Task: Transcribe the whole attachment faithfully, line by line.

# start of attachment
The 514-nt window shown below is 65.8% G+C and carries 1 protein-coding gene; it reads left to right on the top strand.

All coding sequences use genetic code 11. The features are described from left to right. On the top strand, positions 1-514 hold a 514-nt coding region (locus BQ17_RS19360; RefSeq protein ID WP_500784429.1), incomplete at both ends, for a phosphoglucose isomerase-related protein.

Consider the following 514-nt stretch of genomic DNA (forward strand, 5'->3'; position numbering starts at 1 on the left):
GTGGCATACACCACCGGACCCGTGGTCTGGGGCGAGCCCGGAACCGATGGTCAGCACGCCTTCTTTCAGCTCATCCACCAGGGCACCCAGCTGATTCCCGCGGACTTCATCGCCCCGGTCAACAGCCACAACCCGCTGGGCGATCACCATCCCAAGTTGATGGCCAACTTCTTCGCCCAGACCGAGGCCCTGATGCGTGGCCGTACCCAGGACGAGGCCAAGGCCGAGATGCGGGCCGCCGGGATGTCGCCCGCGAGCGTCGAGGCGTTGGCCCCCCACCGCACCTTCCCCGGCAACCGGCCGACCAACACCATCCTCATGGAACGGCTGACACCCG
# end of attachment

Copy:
The 514-nt window shown below is 65.8% G+C and carries 1 protein-coding gene; it reads left to right on the top strand.

All coding sequences use genetic code 11. The features are described from left to right. On the top strand, positions 1-514 hold a 514-nt coding region (locus BQ17_RS19360; RefSeq protein ID WP_500784429.1), incomplete at both ends, for a phosphoglucose isomerase-related protein.

Consider the following 514-nt stretch of genomic DNA (forward strand, 5'->3'; position numbering starts at 1 on the left):
GTGGCATACACCACCGGACCCGTGGTCTGGGGCGAGCCCGGAACCGATGGTCAGCACGCCTTCTTTCAGCTCATCCACCAGGGCACCCAGCTGATTCCCGCGGACTTCATCGCCCCGGTCAACAGCCACAACCCGCTGGGCGATCACCATCCCAAGTTGATGGCCAACTTCTTCGCCCAGACCGAGGCCCTGATGCGTGGCCGTACCCAGGACGAGGCCAAGGCCGAGATGCGGGCCGCCGGGATGTCGCCCGCGAGCGTCGAGGCGTTGGCCCCCCACCGCACCTTCCCCGGCAACCGGCCGACCAACACCATCCTCATGGAACGGCTGACACCCG